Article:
Barack Obama, David Cameron and almost every other head of state, over the past five years, have said that they would spearhead a global effort to end aggressive tax avoidance in their countries. But the reality is starkly different. It’s harsh and cruel. A 2012 study by the Tax Justice Network indicates that the wealth of the super-rich does not trickle down to improve the economy, but tends to be amassed and sheltered in tax havens with a negative effect on the tax bases of the home economy.

A 2015 report by the International Monetary Fund empirically found that “a rising tide lifts all boats”, an aphorism associated with the peoples’ president John F. Kennedy. The IMF report argues that if the income share of the top 20% (rich) increases, then GDP growth actually declines over the medium term, suggesting that the benefits do not trickle down. In contrast, an increase in the income share of the bottom 20% (poor) is associated with the higher GDP growth rate.

The increased concentration of wealth at the top seems driven by surging top incomes with increasing saving rate inequality. Therefore, the policies need to address both the realities with radically different economic thinking.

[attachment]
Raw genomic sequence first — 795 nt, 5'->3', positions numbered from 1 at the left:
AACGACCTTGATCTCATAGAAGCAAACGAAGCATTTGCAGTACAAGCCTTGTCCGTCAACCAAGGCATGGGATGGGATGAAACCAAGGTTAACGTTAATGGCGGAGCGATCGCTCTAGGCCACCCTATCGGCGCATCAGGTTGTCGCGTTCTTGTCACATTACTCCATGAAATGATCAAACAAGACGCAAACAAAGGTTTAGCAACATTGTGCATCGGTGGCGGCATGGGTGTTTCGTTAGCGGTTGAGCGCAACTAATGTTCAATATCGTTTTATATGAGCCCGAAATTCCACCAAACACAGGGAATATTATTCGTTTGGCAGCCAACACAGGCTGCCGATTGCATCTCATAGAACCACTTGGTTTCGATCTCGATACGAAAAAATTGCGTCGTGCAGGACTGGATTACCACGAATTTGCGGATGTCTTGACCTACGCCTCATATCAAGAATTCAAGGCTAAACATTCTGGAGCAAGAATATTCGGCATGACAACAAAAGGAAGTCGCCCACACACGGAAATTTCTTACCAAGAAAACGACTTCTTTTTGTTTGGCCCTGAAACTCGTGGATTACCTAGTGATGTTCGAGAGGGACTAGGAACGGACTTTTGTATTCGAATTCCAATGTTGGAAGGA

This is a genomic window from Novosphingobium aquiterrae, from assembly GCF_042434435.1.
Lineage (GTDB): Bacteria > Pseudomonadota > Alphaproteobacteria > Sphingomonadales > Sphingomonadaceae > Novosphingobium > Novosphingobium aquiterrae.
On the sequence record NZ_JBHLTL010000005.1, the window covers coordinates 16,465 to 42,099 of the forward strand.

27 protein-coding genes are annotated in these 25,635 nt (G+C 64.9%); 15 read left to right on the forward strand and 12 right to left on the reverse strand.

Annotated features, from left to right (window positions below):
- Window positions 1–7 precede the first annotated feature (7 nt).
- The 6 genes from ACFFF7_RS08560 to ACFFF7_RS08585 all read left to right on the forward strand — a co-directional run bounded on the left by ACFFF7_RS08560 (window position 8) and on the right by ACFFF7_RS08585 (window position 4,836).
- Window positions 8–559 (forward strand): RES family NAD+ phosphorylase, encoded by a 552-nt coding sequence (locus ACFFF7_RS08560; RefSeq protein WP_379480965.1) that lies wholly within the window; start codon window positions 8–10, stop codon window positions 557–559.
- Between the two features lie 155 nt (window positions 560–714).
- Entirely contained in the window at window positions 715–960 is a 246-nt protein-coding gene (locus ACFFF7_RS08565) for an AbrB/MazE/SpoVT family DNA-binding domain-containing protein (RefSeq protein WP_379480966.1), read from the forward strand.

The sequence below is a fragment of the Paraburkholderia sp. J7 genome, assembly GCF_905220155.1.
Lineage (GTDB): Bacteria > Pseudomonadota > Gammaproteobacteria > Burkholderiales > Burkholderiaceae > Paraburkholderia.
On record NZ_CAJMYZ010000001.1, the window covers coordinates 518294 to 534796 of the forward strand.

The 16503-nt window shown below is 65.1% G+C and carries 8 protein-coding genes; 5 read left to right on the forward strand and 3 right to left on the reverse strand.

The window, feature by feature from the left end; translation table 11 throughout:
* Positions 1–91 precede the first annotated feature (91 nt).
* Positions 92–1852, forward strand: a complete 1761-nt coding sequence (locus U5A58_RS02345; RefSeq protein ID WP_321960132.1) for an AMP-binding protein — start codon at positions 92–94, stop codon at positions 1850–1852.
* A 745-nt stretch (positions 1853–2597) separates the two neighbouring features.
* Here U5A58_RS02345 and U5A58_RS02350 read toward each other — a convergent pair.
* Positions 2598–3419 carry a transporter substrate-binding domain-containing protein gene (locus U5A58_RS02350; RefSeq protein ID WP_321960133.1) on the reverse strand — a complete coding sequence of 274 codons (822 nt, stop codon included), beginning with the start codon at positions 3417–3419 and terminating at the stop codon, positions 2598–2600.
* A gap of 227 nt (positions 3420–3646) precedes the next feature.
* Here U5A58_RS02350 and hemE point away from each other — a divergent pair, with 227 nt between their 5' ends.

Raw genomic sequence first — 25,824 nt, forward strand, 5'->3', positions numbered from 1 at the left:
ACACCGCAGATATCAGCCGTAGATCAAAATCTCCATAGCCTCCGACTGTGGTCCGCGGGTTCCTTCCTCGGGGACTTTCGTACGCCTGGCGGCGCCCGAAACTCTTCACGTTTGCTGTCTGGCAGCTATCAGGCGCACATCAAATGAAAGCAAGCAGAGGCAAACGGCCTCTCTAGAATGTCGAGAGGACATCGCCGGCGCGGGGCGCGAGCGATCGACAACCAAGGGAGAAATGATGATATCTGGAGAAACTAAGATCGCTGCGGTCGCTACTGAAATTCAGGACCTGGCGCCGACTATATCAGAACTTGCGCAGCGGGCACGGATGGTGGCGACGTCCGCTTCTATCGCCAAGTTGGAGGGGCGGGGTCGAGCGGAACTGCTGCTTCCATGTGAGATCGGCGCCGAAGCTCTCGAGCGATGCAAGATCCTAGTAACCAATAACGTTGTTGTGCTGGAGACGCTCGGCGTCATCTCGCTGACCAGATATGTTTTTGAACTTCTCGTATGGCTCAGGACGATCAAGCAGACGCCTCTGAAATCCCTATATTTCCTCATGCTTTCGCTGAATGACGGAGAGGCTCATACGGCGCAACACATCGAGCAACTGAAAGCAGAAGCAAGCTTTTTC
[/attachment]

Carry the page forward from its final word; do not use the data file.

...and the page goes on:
“Too much of anything leads to disaster,” Indian nobleman Chanakya said 2,300 years ago. It’s time we reorient our public policy and discard 30 year old “Greed is Good” Reaganomics emanating from the 300 year old dangerous idea of Bernard Mandeville that “private vices yield public benefits” which has, instead of any ”trickle down” benefits, produced unsustainable unequal society.

About the author: IE&M Team
IE&M Team
Indian Economy & Market is an Indian media and information platform producing data-backed news and analysis on all the vital elements at the intersection of the economy, stock markets, mutual fund, insurance, commodities, currency, technology, startups and business.